NREL Announces New Technology Development and Innovation Project Selections

Jan. 11, 2018 | Contact media relations

NREL has selected two projects to receive U.S. Department of Energy (DOE)-funded Technology Development and Innovation subcontracts. These awards provide recipients access to NREL’s facilities and expertise at the National Wind Technology Center in support of projects involving the research and development of early-stage wind-wildlife impact minimization technologies.

To facilitate more efficient and cost-effective wind energy deployment across the United States, the Technology Development and Innovation (TD&I) program helps the wind industry identify wind-wildlife impact minimization technologies. Award selection criteria included technical merit, feasibility and impact, partnership commitment, and organizational solvency. The TD&I team selected the following projects:

  • Refining a Selectively Perceptible Wind Turbine System for Preventing Bat Fatalities, Fort Collins Science Center, United States Geological Survey (USGS). This project will explore whether illuminating turbines with dim ultraviolet (UV) light will prevent bats from approaching and being struck by moving blades. Bats may visually mistake turbines as tree silhouettes at night and closely approach in search of potential resources, such as food or roosts. Although the extremely dim UV light used in this experiment is invisible to humans and birds, prior experiments showed that bats can see it. Two utility-scale turbines at the National Wind Technology Center will be instrumented with custom UV lights to evaluate if this method can reduce bat activity near the turbines. Thermal video cameras will monitor bat, bird, and insect activity at the turbine tower and within the rotor sweep area to provide the data to assess the safety and effectiveness of this system.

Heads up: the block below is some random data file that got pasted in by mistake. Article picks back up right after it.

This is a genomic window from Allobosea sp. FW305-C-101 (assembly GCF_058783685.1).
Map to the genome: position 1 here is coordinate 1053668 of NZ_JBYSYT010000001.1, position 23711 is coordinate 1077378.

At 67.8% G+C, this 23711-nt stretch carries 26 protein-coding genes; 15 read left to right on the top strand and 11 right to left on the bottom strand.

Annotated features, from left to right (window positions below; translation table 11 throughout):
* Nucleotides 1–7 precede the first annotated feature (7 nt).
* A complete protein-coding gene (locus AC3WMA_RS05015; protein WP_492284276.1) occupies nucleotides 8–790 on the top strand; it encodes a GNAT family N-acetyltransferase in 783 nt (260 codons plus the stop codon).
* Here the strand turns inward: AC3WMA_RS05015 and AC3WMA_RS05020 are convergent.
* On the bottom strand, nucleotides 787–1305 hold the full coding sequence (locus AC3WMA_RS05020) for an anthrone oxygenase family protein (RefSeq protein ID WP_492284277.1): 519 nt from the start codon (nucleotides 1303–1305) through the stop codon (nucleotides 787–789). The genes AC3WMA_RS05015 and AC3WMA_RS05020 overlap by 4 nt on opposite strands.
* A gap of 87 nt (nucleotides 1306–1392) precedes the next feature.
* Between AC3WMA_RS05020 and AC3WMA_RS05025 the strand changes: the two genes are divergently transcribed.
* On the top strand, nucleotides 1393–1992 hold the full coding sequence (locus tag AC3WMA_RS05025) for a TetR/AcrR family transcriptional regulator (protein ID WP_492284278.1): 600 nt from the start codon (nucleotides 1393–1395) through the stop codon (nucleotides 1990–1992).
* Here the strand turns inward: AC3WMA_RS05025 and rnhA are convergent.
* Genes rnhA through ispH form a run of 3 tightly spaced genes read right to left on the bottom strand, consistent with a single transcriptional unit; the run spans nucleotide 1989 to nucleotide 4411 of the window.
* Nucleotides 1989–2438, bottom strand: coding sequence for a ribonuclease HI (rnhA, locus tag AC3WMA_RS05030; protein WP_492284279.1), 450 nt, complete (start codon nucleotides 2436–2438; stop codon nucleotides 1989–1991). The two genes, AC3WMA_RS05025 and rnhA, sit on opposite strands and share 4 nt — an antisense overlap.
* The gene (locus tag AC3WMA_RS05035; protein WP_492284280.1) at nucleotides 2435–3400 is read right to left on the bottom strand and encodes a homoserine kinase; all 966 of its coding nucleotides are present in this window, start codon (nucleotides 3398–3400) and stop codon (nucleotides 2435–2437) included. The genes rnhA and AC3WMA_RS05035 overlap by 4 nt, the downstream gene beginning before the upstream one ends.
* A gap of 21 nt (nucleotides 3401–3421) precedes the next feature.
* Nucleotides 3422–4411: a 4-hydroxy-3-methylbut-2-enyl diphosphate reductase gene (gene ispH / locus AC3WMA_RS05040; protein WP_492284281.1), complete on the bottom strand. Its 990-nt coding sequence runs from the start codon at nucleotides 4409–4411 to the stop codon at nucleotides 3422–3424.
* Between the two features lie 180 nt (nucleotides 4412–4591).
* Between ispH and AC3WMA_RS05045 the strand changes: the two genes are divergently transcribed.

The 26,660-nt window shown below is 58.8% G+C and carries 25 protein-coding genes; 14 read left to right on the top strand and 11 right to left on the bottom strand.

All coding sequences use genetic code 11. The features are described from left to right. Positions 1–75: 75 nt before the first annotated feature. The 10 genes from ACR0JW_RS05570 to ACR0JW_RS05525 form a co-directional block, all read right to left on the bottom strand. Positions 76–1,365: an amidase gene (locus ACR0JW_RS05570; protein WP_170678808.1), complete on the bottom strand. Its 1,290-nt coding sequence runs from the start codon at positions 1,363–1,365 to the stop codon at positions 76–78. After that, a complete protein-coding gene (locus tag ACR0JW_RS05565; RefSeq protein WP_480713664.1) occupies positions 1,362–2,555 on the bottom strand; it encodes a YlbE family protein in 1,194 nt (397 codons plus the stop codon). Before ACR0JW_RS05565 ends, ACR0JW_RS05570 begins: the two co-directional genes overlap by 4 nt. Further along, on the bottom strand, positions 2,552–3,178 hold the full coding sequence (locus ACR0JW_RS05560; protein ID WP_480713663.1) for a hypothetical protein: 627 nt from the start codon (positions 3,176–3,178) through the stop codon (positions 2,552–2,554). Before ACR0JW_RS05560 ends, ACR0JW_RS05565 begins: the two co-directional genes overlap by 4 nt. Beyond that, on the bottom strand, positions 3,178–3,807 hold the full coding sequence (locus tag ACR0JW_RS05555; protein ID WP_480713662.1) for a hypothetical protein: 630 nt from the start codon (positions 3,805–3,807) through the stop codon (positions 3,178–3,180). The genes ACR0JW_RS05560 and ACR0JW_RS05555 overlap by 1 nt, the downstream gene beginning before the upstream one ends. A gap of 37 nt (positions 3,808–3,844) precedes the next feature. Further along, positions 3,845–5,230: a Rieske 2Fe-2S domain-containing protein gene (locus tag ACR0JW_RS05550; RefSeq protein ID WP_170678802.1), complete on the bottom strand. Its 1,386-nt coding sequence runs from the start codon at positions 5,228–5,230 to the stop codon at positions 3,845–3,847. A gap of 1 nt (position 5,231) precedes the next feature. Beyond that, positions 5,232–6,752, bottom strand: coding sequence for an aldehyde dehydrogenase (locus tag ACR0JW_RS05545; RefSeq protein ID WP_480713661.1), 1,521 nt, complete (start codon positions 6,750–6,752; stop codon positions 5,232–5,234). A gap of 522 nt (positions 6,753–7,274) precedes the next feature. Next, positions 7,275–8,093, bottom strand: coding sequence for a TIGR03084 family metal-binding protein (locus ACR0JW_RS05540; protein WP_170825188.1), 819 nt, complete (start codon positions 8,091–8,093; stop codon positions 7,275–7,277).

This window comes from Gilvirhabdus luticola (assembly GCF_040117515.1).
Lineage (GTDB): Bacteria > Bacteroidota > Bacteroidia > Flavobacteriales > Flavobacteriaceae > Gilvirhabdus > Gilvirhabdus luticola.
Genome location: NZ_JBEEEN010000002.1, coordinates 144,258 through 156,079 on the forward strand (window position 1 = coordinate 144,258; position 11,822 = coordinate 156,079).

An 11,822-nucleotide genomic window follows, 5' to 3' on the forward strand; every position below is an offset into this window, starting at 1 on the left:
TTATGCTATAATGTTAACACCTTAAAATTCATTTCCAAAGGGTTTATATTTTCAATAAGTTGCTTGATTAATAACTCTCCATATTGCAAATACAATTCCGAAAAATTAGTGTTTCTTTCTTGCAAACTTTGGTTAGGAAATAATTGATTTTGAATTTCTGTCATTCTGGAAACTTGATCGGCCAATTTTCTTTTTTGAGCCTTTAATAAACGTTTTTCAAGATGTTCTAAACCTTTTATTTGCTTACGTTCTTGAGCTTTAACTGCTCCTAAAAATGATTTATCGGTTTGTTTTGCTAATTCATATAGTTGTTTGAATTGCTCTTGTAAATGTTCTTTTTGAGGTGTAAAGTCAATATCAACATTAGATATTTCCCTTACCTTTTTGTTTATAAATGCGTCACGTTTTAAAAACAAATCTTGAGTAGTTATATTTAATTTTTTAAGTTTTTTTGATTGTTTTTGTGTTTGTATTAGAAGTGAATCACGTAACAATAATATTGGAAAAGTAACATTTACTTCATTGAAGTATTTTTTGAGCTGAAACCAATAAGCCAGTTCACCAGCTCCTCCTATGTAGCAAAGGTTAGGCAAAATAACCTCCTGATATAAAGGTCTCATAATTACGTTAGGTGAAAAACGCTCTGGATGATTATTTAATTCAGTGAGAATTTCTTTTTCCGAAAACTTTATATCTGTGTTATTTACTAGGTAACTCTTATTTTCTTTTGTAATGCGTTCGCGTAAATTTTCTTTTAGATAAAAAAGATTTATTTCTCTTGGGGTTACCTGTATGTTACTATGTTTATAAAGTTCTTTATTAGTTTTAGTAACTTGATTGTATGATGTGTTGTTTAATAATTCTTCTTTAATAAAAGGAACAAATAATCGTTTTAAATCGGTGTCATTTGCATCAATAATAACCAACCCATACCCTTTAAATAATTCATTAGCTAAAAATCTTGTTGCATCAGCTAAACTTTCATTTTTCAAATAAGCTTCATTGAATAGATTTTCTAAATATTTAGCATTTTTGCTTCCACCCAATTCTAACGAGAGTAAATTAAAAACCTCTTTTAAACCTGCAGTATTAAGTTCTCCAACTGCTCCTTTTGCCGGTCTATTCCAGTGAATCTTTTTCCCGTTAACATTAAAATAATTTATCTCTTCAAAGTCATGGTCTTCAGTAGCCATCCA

• Managing Bird and Bat Turbine Strikes Using Weather Radar, Northern Rocky Mountain Science Center, USGS. This project proposes a two-pronged study consisting of a localized field component and a national-level assessment to determine whether the Next Generation Weather Radar (NEXRAD) system can effectively detect wildlife at considerable distances. This radar system could provide wind power plant operators with additional information that could be used to manage wind turbines in ways that reduce impacts to wildlife. NEXRAD is a well-established, highly reliable radar network that already offers freely available data on the presence of flying animals. The research project will determine whether data from NEXRAD could be leveraged to improve curtailment protocols to protect birds and bats. A portable radar unit will be installed at the National Wind Technology Center that will serve two roles: 1) corroborate data from nearby NEXRAD stations, and 2) link with thermal video observations (from the project above) as an index of relative strength of bird and bat movements.

At the conclusion of each 18-month project, the research results will be published in a presentation and report. 

In further support of the TD&I program, NREL and DOE plan to host an open house in summer 2018 to provide an in-depth overview of NREL’s technology characterization and development resources, and inform attendees about potential partnership opportunities with NREL. The open house will focus on current needs and gaps in wind-environmental instrumentation development and opportunities to optimize technology components and develop more advanced technologies.

Tags: Wind